On Thursday, Macron joined with Canadian Prime Minister Justin Trudeau ahead of the G-7 Summit, as both expressed the desire to go around the U.S. - and President Trump - when it comes to trade.
"I look forward to working even more closely with President Macron to grow the middle class and build economies that work for everyone," Trudeau said.
As Trudeau and Macron linked arms, President Trump only grew more defiant, as the White House announced late Thursday that Mr. Trump would leave the G-7 summit earlier than originally scheduled on Saturday, as he berated fellow leaders on Twitter.
The G-7 meeting comes as the President has been focused more on what comes after that summit - his trip to Singapore, to meet with North Korean leader Kim Jong Un.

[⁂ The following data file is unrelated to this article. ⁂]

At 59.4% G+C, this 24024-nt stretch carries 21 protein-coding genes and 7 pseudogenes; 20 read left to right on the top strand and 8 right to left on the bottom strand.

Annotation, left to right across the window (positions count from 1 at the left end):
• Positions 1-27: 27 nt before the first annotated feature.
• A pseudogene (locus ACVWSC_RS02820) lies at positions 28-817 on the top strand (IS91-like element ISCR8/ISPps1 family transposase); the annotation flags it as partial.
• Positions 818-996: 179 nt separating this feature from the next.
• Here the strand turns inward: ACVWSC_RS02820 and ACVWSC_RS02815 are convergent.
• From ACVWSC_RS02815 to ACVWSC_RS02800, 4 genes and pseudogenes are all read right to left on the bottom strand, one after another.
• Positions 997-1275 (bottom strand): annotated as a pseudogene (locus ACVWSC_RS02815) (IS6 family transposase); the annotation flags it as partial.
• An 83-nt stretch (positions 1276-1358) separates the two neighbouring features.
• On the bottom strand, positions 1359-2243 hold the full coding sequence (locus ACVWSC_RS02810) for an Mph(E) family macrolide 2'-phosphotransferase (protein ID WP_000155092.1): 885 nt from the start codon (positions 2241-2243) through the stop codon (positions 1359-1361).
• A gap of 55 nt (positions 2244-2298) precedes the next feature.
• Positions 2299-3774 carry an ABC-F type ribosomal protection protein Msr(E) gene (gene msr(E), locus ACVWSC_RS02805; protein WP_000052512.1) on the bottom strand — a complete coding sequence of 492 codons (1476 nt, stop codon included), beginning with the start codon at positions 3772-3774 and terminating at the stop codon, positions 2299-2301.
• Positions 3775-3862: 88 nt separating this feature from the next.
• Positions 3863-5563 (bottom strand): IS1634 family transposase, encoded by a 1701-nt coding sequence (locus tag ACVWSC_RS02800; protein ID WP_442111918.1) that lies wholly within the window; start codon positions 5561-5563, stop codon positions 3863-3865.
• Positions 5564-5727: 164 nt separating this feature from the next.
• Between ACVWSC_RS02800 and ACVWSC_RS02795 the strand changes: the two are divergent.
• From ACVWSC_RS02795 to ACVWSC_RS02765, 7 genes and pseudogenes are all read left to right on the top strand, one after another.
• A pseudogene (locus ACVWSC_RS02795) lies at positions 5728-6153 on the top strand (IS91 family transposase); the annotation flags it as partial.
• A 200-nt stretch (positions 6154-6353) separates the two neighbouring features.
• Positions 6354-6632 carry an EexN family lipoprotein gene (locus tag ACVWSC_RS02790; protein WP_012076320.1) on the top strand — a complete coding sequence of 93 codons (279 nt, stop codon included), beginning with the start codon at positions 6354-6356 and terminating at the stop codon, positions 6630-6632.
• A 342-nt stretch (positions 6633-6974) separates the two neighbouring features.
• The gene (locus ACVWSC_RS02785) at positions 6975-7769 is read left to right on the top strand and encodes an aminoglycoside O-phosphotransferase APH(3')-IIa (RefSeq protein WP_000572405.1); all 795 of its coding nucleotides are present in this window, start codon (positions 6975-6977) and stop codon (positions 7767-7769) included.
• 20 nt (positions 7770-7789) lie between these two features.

Mr. Trump made clear that he still expects the North Koreans to make progress on ending their nuclear weapons program, though the President has certainly toned down his earlier demands that the Pyongyang regime agree to that all at once.
"President Trump has been, and continues to be, committed to ridding the United States and the world of threats posed by North Korea's weapons of mass destruction and ballistic missile programs," said Secretary of State Mike Pompeo, though that does not seem to be a requirement this summit.
Earlier, in a news conference with the Japanese Prime Minister, Mr. Trump floated the idea of inviting Kim Jong Un to the United States - maybe to the President's Mar-a-Lago retreat in Florida.
The President will fly to Singapore for the summit directly from the G-7 Summit in Canada. The meeting with Kim is scheduled to take place at 9 pm EDT on Monday - 9 am on Tuesday in Singapore.